Language in Thought and Action
By S. I. Hayakawa

Book review by Jaye
Copyright © 2005 by Jaye

          This book changed my life. In fact, it saved my life.

          I'd like you to read it first because I'm going to be referring to the material in it a lot.

          It's Language in Thought and Action, by S. I. Hayakawa. This guy was a little bit of everything. He lived from 1906 to 1992. He was a psychologist and semanticist; he taught college, and he sat in the United States Senate. They say he used to sleep through the Senate debates, which in my book showed a high degree of smarts.

          But the book. The book.

          When I was 22, this was the required text for a General Semantics course I had at University of the Pacific. Dr. Hanson was very passionate about his subject, so I decided to actually crack the book open -- this was my ne'er-do-well first flying tour of college when studying was so nerve-wracking that I was known to drop classes rather than to ask an actual human where a library book was. But Dr. Hanson was talking about words. I loved words.

    He said words weren't the things they meant. Say what?

          This book said the same thing!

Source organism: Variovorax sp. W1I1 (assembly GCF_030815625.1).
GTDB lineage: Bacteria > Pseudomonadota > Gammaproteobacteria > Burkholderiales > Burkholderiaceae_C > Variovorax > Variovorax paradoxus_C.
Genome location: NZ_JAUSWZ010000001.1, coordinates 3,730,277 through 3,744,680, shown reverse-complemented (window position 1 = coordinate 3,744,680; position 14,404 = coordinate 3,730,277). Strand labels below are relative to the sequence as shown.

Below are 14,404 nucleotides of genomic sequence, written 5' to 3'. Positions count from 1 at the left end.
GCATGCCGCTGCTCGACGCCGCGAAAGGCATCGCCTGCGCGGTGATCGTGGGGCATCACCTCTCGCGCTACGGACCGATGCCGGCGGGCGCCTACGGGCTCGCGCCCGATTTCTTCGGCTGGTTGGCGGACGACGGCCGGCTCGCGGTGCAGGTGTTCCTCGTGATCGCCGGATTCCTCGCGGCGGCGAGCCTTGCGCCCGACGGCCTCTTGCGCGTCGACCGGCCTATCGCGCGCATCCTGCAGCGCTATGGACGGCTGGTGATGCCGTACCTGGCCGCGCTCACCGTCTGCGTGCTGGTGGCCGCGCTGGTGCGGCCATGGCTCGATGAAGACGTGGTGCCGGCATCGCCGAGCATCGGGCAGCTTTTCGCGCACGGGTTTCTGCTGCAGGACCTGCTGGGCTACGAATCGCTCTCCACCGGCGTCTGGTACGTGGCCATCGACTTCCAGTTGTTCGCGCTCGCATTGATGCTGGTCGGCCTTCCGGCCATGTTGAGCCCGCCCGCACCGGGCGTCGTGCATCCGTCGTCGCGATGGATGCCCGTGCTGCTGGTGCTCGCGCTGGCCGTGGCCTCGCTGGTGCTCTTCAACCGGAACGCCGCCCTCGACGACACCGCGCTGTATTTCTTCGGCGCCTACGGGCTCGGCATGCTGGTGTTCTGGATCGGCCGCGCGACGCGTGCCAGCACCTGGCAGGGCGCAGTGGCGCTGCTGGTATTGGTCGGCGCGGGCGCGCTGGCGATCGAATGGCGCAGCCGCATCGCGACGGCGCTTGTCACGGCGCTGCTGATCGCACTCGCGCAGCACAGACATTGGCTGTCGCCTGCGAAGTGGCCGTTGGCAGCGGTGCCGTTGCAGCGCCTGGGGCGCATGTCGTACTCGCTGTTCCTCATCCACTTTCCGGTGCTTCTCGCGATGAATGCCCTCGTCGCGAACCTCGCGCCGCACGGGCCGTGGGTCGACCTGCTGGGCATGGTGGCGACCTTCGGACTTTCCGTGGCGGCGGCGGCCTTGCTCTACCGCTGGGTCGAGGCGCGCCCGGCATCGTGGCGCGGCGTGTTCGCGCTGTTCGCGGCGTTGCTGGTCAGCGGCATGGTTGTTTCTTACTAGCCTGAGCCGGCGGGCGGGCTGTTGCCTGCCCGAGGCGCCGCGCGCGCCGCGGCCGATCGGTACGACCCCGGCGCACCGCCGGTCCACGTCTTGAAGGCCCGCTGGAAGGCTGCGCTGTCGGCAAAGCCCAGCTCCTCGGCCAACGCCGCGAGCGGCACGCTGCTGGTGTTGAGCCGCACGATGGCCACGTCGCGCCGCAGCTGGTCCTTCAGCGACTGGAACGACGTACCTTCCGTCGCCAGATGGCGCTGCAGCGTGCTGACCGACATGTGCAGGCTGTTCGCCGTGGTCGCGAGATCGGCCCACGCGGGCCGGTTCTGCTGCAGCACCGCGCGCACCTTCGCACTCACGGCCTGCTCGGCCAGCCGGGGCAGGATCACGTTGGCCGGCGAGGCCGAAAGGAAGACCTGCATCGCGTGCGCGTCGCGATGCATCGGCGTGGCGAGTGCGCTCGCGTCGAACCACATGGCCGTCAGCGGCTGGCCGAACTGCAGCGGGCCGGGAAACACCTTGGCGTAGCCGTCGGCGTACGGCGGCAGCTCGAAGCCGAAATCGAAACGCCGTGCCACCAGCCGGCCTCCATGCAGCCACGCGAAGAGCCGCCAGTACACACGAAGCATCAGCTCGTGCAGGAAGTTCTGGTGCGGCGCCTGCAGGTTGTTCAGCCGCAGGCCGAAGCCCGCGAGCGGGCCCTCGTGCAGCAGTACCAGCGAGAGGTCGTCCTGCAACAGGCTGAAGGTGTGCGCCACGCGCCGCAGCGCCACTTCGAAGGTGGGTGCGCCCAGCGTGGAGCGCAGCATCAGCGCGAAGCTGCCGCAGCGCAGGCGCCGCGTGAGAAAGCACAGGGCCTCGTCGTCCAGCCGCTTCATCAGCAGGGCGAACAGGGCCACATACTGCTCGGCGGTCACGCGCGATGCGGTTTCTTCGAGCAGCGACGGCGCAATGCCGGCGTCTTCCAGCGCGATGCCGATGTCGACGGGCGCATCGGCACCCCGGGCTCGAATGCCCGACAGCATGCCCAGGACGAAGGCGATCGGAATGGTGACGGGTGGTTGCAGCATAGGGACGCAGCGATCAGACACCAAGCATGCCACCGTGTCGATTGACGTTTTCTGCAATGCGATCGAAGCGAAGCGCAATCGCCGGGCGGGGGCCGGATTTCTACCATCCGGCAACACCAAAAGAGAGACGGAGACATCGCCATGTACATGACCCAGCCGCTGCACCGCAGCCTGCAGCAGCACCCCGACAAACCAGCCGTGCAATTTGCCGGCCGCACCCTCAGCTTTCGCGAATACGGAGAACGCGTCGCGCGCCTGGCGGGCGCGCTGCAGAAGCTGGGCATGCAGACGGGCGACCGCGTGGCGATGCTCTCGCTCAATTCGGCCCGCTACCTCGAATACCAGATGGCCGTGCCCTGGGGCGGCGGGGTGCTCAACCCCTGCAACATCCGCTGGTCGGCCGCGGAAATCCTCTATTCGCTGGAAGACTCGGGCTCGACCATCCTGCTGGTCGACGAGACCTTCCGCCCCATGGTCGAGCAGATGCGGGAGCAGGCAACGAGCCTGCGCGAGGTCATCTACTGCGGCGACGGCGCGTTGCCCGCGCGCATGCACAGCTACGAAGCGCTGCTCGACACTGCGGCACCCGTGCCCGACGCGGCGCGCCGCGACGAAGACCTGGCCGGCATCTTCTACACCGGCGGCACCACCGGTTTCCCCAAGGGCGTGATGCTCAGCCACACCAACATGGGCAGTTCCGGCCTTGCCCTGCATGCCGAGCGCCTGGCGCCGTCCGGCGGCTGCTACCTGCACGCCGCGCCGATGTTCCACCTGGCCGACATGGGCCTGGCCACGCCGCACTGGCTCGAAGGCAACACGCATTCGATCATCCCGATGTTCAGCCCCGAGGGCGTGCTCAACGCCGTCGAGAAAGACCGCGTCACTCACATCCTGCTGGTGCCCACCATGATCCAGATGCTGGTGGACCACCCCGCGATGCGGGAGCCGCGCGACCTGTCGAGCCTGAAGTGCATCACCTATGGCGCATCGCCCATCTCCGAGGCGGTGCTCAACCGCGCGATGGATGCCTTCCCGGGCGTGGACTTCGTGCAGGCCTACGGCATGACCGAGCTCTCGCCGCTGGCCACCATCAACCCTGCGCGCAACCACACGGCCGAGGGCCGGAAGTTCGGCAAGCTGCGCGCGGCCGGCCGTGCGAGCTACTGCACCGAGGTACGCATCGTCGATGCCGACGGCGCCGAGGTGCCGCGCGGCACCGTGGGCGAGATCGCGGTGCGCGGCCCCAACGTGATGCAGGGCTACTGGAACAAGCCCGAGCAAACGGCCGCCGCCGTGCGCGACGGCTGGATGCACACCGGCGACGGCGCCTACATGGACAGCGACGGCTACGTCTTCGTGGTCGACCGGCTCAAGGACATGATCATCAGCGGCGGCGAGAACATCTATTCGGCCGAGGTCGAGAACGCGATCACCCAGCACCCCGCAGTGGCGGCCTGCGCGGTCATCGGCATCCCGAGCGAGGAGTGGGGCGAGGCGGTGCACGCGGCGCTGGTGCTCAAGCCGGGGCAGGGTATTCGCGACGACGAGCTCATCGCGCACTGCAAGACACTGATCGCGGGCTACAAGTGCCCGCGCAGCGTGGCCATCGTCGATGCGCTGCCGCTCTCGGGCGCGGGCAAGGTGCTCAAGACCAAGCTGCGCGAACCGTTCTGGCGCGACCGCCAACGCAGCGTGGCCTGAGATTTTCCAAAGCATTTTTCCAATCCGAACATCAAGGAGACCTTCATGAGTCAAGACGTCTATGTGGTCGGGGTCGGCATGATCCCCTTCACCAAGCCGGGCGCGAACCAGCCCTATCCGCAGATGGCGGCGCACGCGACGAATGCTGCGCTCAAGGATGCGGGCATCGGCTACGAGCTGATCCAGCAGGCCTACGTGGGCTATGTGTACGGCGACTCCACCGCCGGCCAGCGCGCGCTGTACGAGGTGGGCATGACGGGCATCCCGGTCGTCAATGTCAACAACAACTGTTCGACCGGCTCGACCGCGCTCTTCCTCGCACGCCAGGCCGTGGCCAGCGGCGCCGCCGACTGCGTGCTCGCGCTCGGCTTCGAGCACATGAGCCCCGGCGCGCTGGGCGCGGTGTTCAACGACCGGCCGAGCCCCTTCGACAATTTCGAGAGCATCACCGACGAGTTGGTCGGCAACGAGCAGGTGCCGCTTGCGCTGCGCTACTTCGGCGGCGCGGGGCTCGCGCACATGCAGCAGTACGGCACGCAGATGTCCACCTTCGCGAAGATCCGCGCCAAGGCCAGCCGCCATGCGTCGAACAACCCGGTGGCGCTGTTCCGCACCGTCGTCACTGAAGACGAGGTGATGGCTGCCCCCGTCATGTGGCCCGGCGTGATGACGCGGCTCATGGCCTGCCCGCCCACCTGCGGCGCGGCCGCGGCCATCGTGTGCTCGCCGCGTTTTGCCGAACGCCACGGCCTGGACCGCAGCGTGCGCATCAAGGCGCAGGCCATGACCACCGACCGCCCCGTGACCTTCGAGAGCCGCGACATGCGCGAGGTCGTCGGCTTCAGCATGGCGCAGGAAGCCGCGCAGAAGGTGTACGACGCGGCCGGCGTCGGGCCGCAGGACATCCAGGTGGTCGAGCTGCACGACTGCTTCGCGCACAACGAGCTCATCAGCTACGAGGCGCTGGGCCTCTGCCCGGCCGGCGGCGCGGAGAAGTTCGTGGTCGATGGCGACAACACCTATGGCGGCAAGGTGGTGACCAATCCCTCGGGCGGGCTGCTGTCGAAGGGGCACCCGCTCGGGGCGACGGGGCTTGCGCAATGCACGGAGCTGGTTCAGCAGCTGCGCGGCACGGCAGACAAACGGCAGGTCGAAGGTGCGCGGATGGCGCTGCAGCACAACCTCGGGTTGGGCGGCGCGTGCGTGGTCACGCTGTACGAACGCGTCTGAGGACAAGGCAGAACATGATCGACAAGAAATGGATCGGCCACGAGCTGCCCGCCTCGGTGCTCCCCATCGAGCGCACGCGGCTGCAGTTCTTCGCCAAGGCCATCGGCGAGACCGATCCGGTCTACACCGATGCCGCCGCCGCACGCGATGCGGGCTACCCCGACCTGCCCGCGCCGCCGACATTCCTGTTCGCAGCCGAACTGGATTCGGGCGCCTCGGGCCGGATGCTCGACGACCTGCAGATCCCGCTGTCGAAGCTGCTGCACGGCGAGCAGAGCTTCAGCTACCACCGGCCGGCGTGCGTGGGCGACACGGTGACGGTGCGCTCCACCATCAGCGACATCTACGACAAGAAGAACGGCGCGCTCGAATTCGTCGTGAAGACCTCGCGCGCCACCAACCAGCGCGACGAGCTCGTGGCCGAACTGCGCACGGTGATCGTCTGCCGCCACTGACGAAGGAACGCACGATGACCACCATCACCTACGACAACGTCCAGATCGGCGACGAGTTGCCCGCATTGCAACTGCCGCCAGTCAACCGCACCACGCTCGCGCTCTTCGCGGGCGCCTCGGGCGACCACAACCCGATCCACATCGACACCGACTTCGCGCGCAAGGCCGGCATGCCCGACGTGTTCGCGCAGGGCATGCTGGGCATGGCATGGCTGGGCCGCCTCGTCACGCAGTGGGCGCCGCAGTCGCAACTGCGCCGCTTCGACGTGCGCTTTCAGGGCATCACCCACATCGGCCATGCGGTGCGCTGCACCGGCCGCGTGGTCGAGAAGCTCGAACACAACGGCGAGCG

The word
The map
The symbol
The thing 
The territory
The idea

          This saying is the basis of semantics.

          The word is a random collection of sounds agreed on by a "language group" to represent  that thing. To  English speakers, it's a fox, but to the Spanish, it's un zorro. To a Martian it could be a kluh. It's still furry. A rose, no matter what you call it, is still a collection of petals that smells either sweet or sneezy.

          So how did it this book change my life?

          It taught me to quit taking specific statements -- "I did a stupid thing today" -- and making generalizations from them -- "I'm a stupid person," and from there to, "I'm not worth living." When my boyfriend and I broke up badly and my life fell apart (talk about "not worth living" tapes playing over and over in my head!) the ability to tear apart those generalizations, which I learned from Language in Thought and Action, was the only thing that kept me from taking the sleeping pills I went and got.

          Many years later, I entered psychotherapy with a very wise counselor, and he used exactly the same technique I had worked out in my primitive form, on the basis of this book. He called it Cognitive Therapy, and he said Aaron T. Beck had put it together largely from Hayakawa's work.

          Changing the way you treat yourself is not the only thing Language will do. Reading it and doing the exercises will make you harder for Madison Avenue to manipulate. Political candidates. Direct sales phoners and door to door salesmen. Your kids. Your ex. You will have the tools to see through the tricks the professionals use to bypass your conscious mind and go for the kill in their sales pitches.

          Of course, you'll also have the tools to run those end moves around other people.

    Then you will get to use your Integrity to decide how to use those tools.

Blessings on you and on your House.

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